Neighbors from tight-knit Yorba Linda community help fire crews battle Blue Ridge Fire

A group of neighbors from a tight-knit neighborhood in Yorba Linda worked alongside fire crews Monday evening to battle flames from the Blue Ridge Fire.

Sean Callahan said he was there for the fire in the community back in 2008, and was ready to help his neighbors on Monday.

"We hopped back into action like we did with all the neighbors [in 2008] that aren't going to let their neighbors down," said Callahan.

Callahan's dad lives in the neighborhood near Blue Ridge Drive. When the fire started, he and a group of his friends and neighbors started hosing down the area.

"We got the hose out and the fire actually wrapped around the canyons and hopped over and once it hit my dad's neighbor's house, we got the hose out and CalFire was up here and we split the hydrant, and he told us where to go and what to do and we had one house, he [the firefighter] had the other," said Callahan.

Callahan and others have cell phone footage of the flames within 25 feet of them. He said he also alerted neighbors about the fire.

"I started knocking on people's doors and it was amazing. I probably went to 45 homes and half of them didn't even know there was a fire in their backyard, people with kids so it was pretty intense," said Callahan.

Callahan got some unexpected help too. Joshua Sedoff came to the area, aiming to help one of his friends who evacuated.

Sedoff stumbled upon Callahan and his neighbors and decided to help.

"I saw them hook up the hose so I decided to ask them if they wanted help and he [Callahan] said yeah," said Sedoff.

Sedoff, 22, wants to become a firefighter once he finishes college.

"I want to be a firefighter so this is in a way exhilarating because this is what I want to do so it was nice to be around the firemen, trying to help them out as much as possible," said Sedoff.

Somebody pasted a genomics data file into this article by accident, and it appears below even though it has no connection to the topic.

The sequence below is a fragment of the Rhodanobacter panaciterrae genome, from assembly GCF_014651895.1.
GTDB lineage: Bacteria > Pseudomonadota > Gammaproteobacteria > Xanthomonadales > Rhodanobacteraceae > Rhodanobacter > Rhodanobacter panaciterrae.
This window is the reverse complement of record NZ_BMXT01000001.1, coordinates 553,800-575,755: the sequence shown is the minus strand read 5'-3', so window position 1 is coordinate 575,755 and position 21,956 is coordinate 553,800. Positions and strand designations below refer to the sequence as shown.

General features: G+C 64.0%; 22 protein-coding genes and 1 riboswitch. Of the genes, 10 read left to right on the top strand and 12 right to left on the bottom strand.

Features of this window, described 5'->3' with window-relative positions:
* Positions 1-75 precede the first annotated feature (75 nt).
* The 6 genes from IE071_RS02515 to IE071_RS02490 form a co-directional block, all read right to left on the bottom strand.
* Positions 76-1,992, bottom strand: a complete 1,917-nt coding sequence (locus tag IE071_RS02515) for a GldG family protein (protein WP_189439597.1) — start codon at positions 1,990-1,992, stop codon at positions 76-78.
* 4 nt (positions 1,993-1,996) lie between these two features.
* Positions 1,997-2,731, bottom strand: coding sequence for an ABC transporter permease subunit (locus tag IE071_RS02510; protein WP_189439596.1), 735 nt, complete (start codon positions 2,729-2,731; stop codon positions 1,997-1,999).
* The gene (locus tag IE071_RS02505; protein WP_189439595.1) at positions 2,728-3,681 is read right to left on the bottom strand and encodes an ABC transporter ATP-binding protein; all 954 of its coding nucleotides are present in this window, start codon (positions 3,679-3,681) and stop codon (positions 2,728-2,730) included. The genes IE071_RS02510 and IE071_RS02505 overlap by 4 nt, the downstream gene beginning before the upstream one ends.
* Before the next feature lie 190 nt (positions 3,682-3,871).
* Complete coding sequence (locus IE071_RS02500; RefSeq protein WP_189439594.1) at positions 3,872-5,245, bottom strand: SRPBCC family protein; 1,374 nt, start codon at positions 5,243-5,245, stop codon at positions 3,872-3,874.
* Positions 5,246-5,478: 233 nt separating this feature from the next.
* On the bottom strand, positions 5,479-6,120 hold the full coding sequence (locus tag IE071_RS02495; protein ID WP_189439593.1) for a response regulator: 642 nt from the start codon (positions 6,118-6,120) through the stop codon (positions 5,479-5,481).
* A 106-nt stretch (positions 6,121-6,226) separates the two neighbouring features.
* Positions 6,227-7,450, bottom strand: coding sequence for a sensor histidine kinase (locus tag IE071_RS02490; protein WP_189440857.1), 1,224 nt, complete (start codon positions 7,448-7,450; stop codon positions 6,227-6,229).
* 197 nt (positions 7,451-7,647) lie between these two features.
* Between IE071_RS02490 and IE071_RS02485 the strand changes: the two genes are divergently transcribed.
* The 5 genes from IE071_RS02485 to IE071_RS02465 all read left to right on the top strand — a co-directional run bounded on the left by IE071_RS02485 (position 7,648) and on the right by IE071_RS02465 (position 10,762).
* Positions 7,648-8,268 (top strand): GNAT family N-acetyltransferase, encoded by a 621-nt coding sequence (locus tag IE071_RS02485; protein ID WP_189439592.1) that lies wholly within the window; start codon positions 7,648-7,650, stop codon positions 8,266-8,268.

Sedoff described what it was like to assist fire crews.

"You could feel the flames, the heat. It was intense and you're trying to keep your eyes open and your eyes are just watering because the smoke is just coming straight at you," said Sedoff.

The group was able to hold off the flames for a few hours.

"I wanted to help him out and I was lucky enough to be able to do that and he was not afraid and none of us were afraid. All we wanted to do was save all the houses," said Sedoff.

The neighbors in the community are not planning to evacuate like hundreds of other people have. However, they are planning for a long night of looking out for each other.

"We took care of it as a team. That's what we gotta do up here as neighbors and society. We've been up here for over 20 years. They're like family to us and we strive to help each other and help anyone else that we can," said Callahan.

Neighborhoods in Chino Hills were also evacuated Monday evening.

According to Chino Valley Fire, the Blue Ridge Fire was at 3,000 acres and 15,331 people were placed under mandatory evacuation orders as of 8:30 p.m. Monday.

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